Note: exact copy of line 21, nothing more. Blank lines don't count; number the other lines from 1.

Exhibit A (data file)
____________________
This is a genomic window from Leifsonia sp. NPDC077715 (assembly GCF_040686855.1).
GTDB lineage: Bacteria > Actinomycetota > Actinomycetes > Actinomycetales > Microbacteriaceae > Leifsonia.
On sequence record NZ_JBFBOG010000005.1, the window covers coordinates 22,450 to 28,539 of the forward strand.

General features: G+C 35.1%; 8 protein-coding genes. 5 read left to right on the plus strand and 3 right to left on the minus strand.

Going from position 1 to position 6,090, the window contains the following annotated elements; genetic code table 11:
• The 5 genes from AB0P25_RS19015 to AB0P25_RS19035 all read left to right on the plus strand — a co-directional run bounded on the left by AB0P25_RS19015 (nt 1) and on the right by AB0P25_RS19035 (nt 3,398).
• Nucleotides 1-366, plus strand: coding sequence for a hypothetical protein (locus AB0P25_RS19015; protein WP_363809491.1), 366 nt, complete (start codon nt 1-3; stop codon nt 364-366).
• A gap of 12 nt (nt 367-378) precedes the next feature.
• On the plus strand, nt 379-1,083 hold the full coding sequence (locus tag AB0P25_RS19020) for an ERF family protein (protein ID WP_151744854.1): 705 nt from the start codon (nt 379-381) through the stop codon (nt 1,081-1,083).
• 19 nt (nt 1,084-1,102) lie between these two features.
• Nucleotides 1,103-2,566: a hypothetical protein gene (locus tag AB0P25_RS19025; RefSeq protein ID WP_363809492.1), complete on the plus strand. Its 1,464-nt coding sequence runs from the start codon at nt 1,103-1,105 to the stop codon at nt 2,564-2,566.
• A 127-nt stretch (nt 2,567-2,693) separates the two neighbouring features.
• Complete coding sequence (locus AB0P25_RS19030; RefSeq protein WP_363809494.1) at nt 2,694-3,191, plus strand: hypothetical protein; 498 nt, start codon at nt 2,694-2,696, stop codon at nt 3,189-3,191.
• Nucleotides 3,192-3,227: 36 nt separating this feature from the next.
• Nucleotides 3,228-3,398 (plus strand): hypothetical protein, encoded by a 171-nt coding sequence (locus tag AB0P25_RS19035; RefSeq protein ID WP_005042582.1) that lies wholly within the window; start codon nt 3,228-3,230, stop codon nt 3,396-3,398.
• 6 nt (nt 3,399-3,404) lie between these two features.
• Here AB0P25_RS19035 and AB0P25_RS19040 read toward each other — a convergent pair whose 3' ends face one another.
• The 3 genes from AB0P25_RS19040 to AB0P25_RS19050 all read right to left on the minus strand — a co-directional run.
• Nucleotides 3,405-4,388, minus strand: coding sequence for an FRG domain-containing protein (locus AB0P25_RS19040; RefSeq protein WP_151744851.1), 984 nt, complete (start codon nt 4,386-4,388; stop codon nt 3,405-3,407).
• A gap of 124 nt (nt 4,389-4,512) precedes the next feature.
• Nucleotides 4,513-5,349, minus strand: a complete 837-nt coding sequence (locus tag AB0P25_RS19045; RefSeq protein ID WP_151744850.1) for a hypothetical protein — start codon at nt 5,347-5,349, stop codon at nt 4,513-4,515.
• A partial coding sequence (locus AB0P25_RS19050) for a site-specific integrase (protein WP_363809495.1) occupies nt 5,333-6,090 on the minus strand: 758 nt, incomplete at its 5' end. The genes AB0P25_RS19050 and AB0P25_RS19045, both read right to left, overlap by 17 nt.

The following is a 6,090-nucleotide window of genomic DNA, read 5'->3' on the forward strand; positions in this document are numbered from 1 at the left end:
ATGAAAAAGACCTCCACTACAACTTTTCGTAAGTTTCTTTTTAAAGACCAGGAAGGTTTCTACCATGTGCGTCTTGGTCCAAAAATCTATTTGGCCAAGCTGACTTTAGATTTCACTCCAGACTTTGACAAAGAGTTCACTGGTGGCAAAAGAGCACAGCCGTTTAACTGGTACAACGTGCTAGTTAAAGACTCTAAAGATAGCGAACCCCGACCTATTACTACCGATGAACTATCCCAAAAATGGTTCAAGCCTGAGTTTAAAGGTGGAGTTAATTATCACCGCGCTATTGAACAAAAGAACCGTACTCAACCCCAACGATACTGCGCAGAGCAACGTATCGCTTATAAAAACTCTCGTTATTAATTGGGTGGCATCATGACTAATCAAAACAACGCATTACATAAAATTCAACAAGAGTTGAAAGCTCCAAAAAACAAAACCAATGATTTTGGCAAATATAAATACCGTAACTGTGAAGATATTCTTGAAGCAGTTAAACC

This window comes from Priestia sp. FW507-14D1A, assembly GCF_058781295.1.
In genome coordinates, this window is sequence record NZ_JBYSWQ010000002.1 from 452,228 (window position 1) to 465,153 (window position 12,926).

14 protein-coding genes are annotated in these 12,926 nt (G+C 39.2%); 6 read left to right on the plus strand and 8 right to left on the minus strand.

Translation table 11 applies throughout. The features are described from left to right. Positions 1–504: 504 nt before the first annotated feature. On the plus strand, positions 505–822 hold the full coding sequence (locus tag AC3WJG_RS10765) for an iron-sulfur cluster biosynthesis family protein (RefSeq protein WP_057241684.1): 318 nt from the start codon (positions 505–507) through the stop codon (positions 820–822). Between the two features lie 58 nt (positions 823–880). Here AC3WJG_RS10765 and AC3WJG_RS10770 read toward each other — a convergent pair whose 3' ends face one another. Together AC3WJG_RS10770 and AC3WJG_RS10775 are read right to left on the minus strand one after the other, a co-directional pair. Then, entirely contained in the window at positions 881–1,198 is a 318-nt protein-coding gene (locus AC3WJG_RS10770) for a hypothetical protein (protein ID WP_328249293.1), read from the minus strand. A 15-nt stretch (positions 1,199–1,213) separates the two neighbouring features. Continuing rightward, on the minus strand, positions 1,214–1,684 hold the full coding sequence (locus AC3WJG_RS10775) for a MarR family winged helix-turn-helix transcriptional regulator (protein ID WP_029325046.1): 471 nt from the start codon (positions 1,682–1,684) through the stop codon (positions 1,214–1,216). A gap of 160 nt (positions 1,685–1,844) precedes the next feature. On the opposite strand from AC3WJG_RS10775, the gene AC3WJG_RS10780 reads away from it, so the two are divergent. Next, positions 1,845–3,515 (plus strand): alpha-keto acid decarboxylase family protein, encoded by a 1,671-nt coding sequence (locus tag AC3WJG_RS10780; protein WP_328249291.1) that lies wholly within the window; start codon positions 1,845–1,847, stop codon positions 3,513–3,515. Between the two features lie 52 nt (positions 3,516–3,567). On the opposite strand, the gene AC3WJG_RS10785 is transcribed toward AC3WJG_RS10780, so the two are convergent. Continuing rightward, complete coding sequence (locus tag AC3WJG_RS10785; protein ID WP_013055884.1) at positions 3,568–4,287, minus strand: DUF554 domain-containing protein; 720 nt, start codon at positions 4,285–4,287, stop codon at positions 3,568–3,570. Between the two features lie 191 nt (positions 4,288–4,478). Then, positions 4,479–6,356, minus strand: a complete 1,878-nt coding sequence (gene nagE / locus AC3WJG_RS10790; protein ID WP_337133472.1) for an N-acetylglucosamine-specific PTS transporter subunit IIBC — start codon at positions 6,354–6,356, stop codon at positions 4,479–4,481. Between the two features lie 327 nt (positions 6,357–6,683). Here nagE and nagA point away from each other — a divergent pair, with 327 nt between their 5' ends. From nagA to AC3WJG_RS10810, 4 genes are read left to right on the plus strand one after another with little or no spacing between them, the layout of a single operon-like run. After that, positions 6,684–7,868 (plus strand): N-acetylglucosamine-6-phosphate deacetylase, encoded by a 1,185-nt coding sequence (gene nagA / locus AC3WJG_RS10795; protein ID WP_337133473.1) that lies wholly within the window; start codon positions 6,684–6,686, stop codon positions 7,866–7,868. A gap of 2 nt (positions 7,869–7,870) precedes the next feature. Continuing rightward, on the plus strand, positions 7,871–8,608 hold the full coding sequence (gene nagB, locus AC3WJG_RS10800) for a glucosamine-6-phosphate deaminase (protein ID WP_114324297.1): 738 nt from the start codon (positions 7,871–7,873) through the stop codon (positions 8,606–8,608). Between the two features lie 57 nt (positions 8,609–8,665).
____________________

• Nucleotides 4,513-5,349, minus strand: a complete 837-nt coding sequence (locus tag AB0P25_RS19045; RefSeq protein ID WP_151744850.1) for a hypothetical protein — start codon at nt 5,347-5,349, stop codon at nt 4,513-4,515.